A temporary economics victory could prove very costly...
THE S&P 500 made another all-time closing high yesterday, writes Daily Reckoning Australia editor Dan Denning.
The US big cap index closed at 1594. All ten sectors in the index closed up. But over the last year, there have been some clear leaders (with tech stocks being the laggards). The leaders represent the global blue chip 'fortress of wealth'.
For example, take Johnson and Johnson (NYSE:JNJ). The company makes lots of products you'd recognize, like Listerine mouthwash, Tylenol, Sudafed, and Pepcid AC. But it's really a small country masquerading as a big company. It's a post-modern nation state without entitlements or a standing army.
JNJ is made up of over 275 operating companies in sixty different countries. It has 146 manufacturing centers, dozens of products, $239 billion in revenues in 2012, and over 128,000 employees. Its shares have also doubled the performance of the S&P 500 in the last twelve months.
You'd have to look at the balance sheet and the cash-flow statement to determine if the share price performance was related to the strength of the business. But you could easily argue that companies like JNJ are the leading beneficiaries of quantitative easing. It doesn't have a generous dividend yield. But for investors looking for 'safe' blue chips, it's a good fit.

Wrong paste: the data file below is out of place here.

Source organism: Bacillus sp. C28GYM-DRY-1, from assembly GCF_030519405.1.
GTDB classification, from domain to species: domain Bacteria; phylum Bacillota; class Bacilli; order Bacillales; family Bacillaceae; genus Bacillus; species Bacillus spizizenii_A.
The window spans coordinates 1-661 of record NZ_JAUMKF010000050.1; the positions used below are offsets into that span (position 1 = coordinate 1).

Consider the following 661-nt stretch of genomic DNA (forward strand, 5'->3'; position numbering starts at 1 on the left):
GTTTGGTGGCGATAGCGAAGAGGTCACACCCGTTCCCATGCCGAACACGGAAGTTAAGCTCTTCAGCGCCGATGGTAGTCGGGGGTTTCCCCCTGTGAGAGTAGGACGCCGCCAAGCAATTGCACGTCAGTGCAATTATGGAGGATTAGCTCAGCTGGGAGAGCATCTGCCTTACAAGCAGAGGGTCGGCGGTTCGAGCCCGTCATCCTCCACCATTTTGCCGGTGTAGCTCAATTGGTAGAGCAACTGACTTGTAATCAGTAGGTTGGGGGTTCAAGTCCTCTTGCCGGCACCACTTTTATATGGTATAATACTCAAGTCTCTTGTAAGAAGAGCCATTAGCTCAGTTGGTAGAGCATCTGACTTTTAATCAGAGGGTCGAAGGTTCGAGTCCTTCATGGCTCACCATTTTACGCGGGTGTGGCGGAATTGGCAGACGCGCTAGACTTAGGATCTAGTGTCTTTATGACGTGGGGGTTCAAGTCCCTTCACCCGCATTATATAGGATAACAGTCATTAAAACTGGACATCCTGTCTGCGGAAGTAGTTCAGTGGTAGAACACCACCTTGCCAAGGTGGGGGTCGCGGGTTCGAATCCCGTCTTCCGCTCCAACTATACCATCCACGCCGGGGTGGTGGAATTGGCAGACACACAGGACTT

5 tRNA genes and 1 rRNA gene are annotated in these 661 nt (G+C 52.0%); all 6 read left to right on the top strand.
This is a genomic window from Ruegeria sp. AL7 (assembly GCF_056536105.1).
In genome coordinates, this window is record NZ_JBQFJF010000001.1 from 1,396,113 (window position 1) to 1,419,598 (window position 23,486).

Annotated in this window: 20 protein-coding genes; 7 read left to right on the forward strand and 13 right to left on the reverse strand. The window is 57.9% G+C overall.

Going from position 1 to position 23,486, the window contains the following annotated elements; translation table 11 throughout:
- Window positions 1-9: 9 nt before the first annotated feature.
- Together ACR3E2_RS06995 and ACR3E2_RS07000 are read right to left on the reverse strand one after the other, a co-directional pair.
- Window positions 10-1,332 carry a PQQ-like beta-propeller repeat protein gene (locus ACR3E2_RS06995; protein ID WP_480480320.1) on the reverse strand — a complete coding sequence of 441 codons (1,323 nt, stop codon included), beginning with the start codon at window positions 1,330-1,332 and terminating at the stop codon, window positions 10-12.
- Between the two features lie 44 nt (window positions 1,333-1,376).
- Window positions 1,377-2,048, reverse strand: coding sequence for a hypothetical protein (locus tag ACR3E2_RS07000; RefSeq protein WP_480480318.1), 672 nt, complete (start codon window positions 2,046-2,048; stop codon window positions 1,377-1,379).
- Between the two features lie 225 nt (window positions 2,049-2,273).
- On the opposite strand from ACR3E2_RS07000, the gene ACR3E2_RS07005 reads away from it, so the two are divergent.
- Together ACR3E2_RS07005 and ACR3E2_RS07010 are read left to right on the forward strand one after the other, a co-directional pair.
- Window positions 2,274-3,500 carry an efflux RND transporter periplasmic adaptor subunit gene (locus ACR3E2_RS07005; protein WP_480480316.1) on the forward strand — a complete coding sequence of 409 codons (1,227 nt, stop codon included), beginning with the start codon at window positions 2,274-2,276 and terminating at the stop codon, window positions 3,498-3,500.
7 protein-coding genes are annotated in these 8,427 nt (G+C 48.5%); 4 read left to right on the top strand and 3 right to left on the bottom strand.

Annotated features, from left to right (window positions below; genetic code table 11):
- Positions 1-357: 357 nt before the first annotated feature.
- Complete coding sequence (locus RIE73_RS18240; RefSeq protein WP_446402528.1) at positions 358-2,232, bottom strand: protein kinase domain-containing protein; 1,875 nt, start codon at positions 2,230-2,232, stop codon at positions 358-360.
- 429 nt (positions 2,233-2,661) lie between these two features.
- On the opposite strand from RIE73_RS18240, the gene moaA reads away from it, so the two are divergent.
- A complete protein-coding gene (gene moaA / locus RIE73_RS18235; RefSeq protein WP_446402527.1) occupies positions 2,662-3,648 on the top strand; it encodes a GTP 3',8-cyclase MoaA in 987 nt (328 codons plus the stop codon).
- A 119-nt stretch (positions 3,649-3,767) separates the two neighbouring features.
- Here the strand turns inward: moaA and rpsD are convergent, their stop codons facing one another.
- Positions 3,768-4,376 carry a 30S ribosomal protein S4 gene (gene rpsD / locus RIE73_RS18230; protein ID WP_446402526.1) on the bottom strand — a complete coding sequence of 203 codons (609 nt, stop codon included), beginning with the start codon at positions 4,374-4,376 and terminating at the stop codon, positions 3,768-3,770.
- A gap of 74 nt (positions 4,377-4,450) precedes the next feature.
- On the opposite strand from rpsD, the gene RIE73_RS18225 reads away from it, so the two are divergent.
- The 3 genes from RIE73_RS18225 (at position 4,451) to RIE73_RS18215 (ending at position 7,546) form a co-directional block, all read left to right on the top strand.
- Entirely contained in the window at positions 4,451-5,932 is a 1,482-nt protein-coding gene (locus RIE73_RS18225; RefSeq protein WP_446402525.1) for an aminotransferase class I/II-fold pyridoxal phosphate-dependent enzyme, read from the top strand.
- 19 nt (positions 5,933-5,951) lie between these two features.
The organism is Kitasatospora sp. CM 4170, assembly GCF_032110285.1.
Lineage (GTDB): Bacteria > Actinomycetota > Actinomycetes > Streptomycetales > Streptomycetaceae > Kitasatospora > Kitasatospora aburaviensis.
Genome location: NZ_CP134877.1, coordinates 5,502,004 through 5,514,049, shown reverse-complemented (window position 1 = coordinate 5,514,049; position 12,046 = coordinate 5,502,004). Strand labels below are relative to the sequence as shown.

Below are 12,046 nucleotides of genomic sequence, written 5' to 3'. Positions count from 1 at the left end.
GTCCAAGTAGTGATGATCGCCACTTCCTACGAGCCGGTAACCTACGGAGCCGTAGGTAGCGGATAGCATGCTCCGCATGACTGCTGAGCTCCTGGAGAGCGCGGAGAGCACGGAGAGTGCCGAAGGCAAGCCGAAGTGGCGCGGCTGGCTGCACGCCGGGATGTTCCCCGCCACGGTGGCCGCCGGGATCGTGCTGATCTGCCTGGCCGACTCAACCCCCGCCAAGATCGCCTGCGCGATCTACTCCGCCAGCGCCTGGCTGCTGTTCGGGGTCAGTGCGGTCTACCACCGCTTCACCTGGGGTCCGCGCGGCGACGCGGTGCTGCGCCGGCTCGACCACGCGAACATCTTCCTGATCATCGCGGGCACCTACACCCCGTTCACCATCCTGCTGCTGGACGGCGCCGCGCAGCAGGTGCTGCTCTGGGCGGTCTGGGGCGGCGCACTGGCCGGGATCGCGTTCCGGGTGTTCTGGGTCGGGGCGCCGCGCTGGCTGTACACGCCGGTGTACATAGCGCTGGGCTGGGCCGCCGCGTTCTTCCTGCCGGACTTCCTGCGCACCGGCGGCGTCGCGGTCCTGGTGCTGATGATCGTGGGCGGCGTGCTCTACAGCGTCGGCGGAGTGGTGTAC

But this could be part of the kamikaze rally as well. Investors have come to believe that stocks will always be lifted by central bank bond purchases. We suggest this belief is similar to the Japanese belief that divine Providence favored their island when confronted with foreign threats.
Two Mongol invasions — the first in 1274 and the second in 1281 — were repelled, in part, by typhoons which swept away Mongol invasion fleets. The 'divine wind', or kamikaze, that whipped up the storms was, of course, the name given to the tactic of suicide bombing by airplane in the Second World War. In the battle of Okinawa in 1945, Japanese kamikaze attacks sunk at least 20 US naval vessels and damaged 157 others.
In today's terms, the kamikaze rally is the rise in the stock market you get from currency depreciation/debasement. This kind of victory-through-weakness is every bit as destructive, in the end, as the kamikaze attacks. The 'victory' is the rise in stock prices and the temporary boost in exports from countries that debase first and fastest.
The weakness is the eventual currency crisis that results. Ordinary people lose purchasing power as imports cost more. Any temporary boon to stock prices is wiped out as low interest rates and inflation destroy middle class savings.